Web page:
On failing to light a fire

I am not a gardener.  I have a garden, into which I periodically take some large cutting implements, with a view to finding the end, somewhere being the undergrowth.   This often results in large pile of branches in my garden, stacked with a plan in mind to ignite them in joyous combustion.

The other day I arrived home shortly before dusk, and Oliver and I decided to see what we could do in a hurry under the general heading of “setting fire to the garden”.

Since we only had a few minutes until darkness descended, we decided to do things the quick way.  We screwed up several dozen pieces of junk-mail offering life-insurance, double-glazing and monkey-grooming, and mixed them with firelighter bricks.  Then, on the basis that the branches were still covered in twigs, we decided on a strategy to avoid having to cut things down further: we thrust each branch twig-end down onto the paper, on the basis that the twigs would light easily from the paper.  And then we got out the matches…

Boy what a blaze!  And, maybe it’s just me, but there’s something fundamentally right at a primal level about burning mail from second-rate financial institutions.  It’s feels a bit like you’re returning them to the hell from which they originated.  But quite aside from the whys and wherefores, the flames leaped up, and were soon licking hungrily at the twigs.

And then they died down again.  Once the paper had burned, we were left with a couple of burning firelighters, and a grand total of zero burning bits of wood.  Oh.

So we stuffed some more paper on.  Which burned, and then died out.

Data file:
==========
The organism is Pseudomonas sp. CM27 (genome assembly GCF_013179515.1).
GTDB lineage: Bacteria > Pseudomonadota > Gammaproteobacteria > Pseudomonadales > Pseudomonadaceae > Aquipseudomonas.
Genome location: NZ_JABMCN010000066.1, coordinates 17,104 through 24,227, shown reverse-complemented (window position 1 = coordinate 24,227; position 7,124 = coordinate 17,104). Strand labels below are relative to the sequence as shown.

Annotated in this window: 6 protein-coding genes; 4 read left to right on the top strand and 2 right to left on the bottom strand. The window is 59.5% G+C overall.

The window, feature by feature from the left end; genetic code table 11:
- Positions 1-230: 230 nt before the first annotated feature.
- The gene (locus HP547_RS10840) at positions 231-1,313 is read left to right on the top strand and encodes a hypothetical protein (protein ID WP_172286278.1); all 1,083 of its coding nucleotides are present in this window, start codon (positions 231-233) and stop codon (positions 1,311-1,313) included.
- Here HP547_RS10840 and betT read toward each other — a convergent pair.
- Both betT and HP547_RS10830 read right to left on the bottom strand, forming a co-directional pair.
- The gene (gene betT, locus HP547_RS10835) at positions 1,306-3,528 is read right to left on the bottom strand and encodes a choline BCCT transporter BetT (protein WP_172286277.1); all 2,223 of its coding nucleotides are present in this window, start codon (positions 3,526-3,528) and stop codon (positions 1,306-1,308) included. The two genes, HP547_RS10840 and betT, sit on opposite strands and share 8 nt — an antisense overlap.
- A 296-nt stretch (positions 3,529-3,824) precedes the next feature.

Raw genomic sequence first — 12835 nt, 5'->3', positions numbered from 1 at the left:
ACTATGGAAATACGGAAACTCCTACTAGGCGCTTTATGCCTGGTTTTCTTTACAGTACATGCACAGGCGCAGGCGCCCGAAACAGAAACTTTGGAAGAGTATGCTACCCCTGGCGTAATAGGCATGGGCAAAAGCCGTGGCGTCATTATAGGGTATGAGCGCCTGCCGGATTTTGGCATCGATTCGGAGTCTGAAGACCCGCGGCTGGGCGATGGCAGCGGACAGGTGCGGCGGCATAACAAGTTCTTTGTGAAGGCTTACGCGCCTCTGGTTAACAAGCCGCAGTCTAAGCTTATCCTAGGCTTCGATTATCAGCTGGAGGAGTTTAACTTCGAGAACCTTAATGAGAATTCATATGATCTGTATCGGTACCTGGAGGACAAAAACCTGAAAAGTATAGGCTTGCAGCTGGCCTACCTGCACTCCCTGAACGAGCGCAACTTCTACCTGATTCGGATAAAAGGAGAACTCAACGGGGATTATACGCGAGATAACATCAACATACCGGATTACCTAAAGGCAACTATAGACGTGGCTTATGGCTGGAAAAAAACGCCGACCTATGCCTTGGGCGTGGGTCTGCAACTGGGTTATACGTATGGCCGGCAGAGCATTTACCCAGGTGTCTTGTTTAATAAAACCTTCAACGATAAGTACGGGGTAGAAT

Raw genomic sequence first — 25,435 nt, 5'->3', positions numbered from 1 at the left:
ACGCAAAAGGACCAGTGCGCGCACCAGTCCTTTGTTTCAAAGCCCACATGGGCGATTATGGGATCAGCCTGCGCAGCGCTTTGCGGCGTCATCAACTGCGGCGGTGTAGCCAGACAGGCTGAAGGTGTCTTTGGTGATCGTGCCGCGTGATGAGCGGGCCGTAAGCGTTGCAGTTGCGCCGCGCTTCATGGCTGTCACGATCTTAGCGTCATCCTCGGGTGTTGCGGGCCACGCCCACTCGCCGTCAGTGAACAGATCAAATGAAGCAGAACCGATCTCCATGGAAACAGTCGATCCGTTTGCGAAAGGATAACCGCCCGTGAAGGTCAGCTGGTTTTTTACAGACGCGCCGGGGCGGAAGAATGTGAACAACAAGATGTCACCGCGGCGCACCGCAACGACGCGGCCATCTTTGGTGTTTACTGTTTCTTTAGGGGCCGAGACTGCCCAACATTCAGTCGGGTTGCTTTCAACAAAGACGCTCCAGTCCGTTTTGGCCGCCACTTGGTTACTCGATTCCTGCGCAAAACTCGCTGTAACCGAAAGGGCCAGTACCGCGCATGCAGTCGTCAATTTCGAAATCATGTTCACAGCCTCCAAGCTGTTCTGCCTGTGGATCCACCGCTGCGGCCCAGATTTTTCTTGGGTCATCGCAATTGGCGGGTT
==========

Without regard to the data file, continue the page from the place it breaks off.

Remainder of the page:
By this time, the rest of the family had come to play, so half of last season’s Next directory* went the same way.  Then, in a spirit of scientific discovery, Monica added a selection of rags that used to answer to the name of  “Pyjamas”, which did pretty much the same, but in a more colourful way.

…and then we were left with the original, very slightly charred, pile of wood.

Now of course, you’ve already spotted the problem.  Since I am not known for my ability to apply myself to the real world, it took me a while longer.  But I think the problem was this: while there might have been some individual twigs close to (or even in) the fire, being attached to such rigid branches meant there was actually quite a lot of space between twigs, so they couldn’t really get anything going.

Now, my assessment of my incendiary skills may be correct, or it may be awry in some way that the physicists among you will be able to put me straight on, but whatever the case, it got me musing.

I go to church every Sunday, and give as much of my complete and undivided attention to God as my three children let me.  But there’s a lot space between the “twigs” of my time with God on Sunday.  No, it’s not because I’m one of those people who thinks God is only for Sundays.  There’s just a certain inevitability about it – small children take up so much non-working time and I have to be realistic about the fact I don’t have the free time I used to which could be used for extra “God-centred” activities.

But with so much space between the twigs, it can feel hard to really get anything going.  Christians often express the desire to be “on fire” with the holy spirit; I’ve seldom – possibly never – heard anyone proclaim the wish to be “slightly charred”.

Then again, God reminds me, it’s not about the amount of “free” time I can direct towards “God” activities.  It’s about making all the activities in my hectic day-to-day life God-centred.  I need to keep creative and find ways of getting the twigs closer together.

© 2010 Paul Brownnutt
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* For some reason, Next still send their directory to the previous residents – we can only assume they pay for it.

[Originally Published 7th February 2010]

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